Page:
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My First Year as an Alberta Pulse Growers Director (PCN Spring 2017) MAR 28 2017 | Consumers and Producers | Pulse Crop News

This article appeared in the Spring 2017 issue of Pulse Crop News.

John Kowalchuk, APG Director-at-Large (Non-bean), Chair of Extension Committee

Ever since I started growing yellow peas 16 years ago, I entertained the thought of getting involved in the Alberta Pulse Growers in some way.

I enjoyed growing new crops like peas and soybeans with such potential to change the way we farm by adding another plant type to the rotation. I really wanted to share my experiences with other Alberta farmers and help promote this great “tool” in our fight to help with short rotations.

I had stopped by the Alberta Pulse Growers booth in the past but felt I didn’t have the time or knowledge to be involved with an ag commission. I think many farmers feel the same way and this is what holds them back.

The fact of the matter is you do have to commit a certain amount of time, but it’s basically your decision how much. The more you give, the more you’ll get out of it stands very true for any ag group but there is no pressure. As far as not having the knowledge to contribute, if you’re willing to listen, discuss and share your opinion, you will do well on a board. Your life experiences are some of your most useful knowledge, not what you learned in school or post-secondary.

Then, at the farm show in Red Deer in November 2015, I made a point of stopping by the Pulse booth because I knew Sarah Hoffmann from my area had stepped down and the position of Director-at-Large (Non-Bean) was opening up. It just so happened that Allison Ammeter was helping out at the booth that day, and I was able to talk to her about APG and what it’s like to be on the board. After this discussion and taking some time to think about it, I knew I wanted to put my name forward for election at the AGM during FarmTech.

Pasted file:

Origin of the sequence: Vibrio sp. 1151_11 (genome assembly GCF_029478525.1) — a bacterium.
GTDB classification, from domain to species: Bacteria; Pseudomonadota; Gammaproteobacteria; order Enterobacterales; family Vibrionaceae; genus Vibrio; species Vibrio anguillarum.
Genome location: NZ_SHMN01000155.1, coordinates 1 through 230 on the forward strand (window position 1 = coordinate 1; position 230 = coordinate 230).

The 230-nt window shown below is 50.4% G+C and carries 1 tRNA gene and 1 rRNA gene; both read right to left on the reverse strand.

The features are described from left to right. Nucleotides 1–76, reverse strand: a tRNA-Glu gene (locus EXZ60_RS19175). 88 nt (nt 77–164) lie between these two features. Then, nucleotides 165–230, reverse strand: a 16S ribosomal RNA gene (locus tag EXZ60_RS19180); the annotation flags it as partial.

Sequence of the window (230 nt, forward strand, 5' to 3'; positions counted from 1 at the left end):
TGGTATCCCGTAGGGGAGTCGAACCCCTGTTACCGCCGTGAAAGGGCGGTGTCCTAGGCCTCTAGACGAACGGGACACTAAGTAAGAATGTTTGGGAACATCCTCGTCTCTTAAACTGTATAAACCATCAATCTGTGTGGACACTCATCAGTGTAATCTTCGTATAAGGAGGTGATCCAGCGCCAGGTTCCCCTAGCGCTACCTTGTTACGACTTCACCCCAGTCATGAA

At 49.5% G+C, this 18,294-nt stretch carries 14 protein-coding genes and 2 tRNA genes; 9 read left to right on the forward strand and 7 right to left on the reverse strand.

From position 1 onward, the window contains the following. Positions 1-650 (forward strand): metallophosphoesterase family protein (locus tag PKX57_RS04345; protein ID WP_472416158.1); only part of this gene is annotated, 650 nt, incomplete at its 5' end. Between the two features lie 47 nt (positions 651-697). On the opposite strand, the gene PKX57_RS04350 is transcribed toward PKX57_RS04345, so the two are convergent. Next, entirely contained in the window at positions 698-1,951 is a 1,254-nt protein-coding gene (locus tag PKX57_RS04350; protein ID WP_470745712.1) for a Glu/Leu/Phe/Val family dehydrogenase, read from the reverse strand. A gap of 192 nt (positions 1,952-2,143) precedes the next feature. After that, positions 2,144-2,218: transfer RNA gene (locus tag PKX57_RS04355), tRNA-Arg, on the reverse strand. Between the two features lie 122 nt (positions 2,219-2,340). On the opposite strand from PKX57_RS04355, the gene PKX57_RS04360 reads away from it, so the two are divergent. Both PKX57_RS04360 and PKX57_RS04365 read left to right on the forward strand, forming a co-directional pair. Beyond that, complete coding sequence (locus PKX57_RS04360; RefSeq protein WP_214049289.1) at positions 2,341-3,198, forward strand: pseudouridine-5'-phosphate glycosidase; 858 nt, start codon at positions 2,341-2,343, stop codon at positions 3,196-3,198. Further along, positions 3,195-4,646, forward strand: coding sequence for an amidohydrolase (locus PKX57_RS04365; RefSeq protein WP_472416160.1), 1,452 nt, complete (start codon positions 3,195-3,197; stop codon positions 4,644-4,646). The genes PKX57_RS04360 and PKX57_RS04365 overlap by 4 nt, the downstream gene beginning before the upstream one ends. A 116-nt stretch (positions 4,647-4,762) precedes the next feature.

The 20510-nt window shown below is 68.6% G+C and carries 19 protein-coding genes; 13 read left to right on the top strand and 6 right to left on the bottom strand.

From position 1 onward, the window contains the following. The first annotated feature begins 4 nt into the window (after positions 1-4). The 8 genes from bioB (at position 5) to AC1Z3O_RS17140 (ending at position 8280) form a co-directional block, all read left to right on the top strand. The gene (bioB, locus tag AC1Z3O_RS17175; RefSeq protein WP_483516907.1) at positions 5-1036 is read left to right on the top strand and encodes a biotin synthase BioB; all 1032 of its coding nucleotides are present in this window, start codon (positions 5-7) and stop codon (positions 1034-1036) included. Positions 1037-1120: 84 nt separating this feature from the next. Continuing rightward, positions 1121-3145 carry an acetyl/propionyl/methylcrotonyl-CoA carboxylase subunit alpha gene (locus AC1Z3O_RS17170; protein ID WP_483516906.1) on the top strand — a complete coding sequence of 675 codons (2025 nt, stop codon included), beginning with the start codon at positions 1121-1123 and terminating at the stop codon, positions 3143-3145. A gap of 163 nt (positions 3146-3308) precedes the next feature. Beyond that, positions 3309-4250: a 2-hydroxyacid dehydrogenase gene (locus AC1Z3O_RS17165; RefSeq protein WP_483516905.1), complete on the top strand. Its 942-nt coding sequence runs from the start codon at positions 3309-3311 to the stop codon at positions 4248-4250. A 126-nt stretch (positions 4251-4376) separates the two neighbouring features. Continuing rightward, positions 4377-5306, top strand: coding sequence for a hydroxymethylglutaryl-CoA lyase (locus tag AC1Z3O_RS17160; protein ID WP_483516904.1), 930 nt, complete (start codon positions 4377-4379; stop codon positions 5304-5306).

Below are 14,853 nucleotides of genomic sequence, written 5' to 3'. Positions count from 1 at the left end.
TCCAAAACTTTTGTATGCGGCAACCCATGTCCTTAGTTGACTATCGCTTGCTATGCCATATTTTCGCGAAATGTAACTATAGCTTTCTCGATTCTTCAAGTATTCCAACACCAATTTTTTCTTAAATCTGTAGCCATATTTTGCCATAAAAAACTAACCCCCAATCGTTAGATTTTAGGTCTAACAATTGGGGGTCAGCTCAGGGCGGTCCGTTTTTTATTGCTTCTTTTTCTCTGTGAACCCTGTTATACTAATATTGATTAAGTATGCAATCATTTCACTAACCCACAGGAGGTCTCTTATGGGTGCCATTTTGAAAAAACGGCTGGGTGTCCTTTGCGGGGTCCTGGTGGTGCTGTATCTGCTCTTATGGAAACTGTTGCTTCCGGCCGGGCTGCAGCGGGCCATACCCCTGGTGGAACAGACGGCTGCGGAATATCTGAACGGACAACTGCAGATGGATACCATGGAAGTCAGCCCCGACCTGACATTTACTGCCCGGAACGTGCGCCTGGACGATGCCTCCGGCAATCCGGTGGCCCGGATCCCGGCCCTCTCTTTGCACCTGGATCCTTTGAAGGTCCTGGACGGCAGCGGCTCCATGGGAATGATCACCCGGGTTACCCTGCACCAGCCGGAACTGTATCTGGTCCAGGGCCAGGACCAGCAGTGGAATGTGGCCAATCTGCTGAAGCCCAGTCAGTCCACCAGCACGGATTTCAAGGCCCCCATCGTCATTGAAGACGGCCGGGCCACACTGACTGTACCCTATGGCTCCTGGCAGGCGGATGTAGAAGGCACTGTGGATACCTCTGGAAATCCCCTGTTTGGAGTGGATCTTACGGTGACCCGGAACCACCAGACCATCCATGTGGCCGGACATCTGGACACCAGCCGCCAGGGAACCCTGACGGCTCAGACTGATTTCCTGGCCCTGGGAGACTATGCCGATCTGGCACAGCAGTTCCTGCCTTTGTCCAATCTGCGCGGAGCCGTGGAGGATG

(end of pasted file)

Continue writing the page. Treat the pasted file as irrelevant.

In January 2016 in Edmonton during FarmTech, I attended the Alberta Pulse AGM and got in front of a crowd of pulse growers to explain to them why I wanted to be a Director. I told my story of growing peas, and also talked about growing soybeans for the first time. I was very nervous having never spoken in front of that many people before, so it was a bit of a blur. I was happy to find out afterwards that I had been elected as a Director and was really looking forward to the year ahead.

The next year consisted of four board meetings where representatives from all five pulse zones in Alberta and the APG staff get together. Also, I volunteered for the Research Committee, as well as the Extension Committee. These are things I had a real interest in, and have been able to be in some very informative meetings.

I am starting to feel more confident in contributing to discussions. Alberta Pulse Growers uses a significant portion of levy dollars investing in research and also leverages those dollars with other funding dollars. Things like root rot and pea leaf weevil are issues we as pea producers face in Alberta, and are being researched through your levy dollars. Also, the other pulse crops have many new and ongoing research programs to help producers such as white mold research in dry beans and chocolate spot in faba beans.

The Directors on the board are all very hard-working, interesting people. I’ve had great one-on-one conversations with many of them and learned about pulse farming across our province.

Getting an opportunity to work with the staff at APG has been an eye-opener as well. These men and women bring a wealth of industry and producer knowledge to the table, and having the chance to learn from them about pulses has been invaluable. They do an amazing job of representing the Alberta Pulse Growers on a provincial and national stage and in helping to promote pulses. I have seen firsthand how committed they are to the success of all the projects that APG has taken on in the last year. They represent us well, and we are lucky to have every one of them.

I was re-elected in January at the AGM since Director-at-Large terms are only one year. The last few months have been a great opportunity to meet many interesting people from our ag community, and I have enjoyed the chance to learn from all them.

All of us in agriculture have many battles ahead and these grower groups will be there working alongside us to help with all the agronomic and social issues. My hope for all farmers out there is that you take the time to get involved in one of the grower groups. They do great work on our behalf and, once you get an inside look, you will better understand how much goes on behind the scenes to help farmers.

So, get involved if you have the chance, you’ll be amazed at how much you can contribute and the friendships and knowledge you gain in return.

A version of this story first appeared as a blog post at